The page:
Posted on: 28 January 2022
How to protect your business from the cold
Following a fairly mild Christmas period, according to the MET office, the UK will continue to experience an average winter with some extreme weather conditions expected across the country.
Simultaneously, this winter we still need to be vigilant because it is still possible to catch the flu given the cold weather. Continue to take precautions by keeping yourself warm, wearing a face mask in public places while maintaining a two-metre distance and regularly washing your hands.
What could be at risk?
Severe weather can appear on the horizon, both expected and unexpectedly. Fast winds, downed trees and flooding are just some of the dangers to be aware of when protecting your company
Some stock can be vulnerable to the cold, such as fruit or veg, wood products and bottled or canned drinks, so make sure you have necessary storage facilities to maintain adequate temperatures. Further, it would be wise to place vulnerable stock on shelves to protect against flood spoilage.
Pipe works and roofing
In cold periods, pipes have been known to burst, so make sure that you regularly have them serviced and keep hot water flowing through them. Having your roof checked can also save you problems with condensation, ice build ups and leaks. If possible, see if you can arrange a contract to have someone regularly visit your premises to inspect and maintain heating systems and roofs.
The health and safety at work law requires employers to keep temperatures at a comfortable level for their employees, to make sure that any staff can carry out their day-to-day activities.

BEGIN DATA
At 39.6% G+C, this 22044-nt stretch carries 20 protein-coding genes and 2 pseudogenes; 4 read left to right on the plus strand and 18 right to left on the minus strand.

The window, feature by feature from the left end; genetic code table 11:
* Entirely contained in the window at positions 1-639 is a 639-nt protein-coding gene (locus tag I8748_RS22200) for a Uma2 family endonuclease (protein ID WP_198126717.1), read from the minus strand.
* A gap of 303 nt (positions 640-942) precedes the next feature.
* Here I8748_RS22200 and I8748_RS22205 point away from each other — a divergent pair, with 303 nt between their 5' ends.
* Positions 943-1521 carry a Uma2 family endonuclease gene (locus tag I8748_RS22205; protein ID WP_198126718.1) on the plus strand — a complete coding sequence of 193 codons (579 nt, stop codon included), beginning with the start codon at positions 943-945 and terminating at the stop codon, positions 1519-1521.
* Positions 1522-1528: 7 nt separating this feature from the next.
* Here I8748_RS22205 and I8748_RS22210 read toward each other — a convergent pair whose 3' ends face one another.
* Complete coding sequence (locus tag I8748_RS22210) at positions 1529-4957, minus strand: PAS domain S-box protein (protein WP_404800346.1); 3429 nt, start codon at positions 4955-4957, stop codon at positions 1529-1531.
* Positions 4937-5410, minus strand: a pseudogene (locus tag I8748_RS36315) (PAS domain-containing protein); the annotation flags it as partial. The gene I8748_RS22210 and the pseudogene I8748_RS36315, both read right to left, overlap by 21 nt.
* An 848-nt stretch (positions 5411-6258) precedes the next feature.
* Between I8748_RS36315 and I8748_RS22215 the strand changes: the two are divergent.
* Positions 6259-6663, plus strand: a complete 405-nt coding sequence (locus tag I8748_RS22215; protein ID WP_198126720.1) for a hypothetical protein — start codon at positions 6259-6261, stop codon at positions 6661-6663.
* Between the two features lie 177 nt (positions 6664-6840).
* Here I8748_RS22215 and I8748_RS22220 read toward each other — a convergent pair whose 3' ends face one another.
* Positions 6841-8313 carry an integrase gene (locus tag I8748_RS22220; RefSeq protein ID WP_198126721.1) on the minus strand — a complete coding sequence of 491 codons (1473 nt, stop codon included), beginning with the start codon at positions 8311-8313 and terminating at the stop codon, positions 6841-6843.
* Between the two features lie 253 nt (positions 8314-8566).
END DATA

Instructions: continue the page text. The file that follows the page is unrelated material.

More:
However, in many offices, more employees are still working from home due to the COVID-19 guidelines set out by the government. So if your office is currently at a reduced occupancy it's still important to maintain a comfortable temperature throughout the building. If your office is closed, you could reduce the temperature of your building to save on heating expenses but you should maintain a temperature of at least 13 degrees C. This will ensure water in pipes will remain at a constant temperature and should not get cold enough to freeze.
Customers visiting your premises or you visiting theirs
Ensure your customers feel comfortable at your business premises by ensuring your heating systems are working efficiently. They may also feel that you are caring for them and are more inclined to return for repeat business. If you visit your customers, make sure that you take extra precautions regarding social distancing and wearing a mask.
Fleet or delivery vehicles
Colder temperatures can play havoc with your commercial vehicles. Drivers should be always aware of the day's conditions before beginning their journey. Provide them with all the tools they need to check the vehicle to cope with the weather and road conditions before starting their shift. Furthermore, businesses should safeguard the vehicle drivers by equipping them with winter driving skills, snow scraper, blanket, first-aid kit and torch.
Preparing for ice and snow
Make sure to regularly check the MET office’s cold weather alert system and other weather apps and channels.
Make a plan
Make a plan for your business and employees including procedures to follow if the freezing weather affects your business capability. The plan should include details of your insurance, utility providers and should also account for key personnel if they are unable to get into work. Additionally, match your plan details with the government plan guidelines to avoid missing out on extra precautions.
Avoid slips, trips and falls
You should also prepare your premises and employees for the dangers of slips, trips and falls by making sure they wear protective clothing such as hard hats and safety boots near high-risk areas. Grit walkways in the morning before the frost settles and keep floors dry and clear.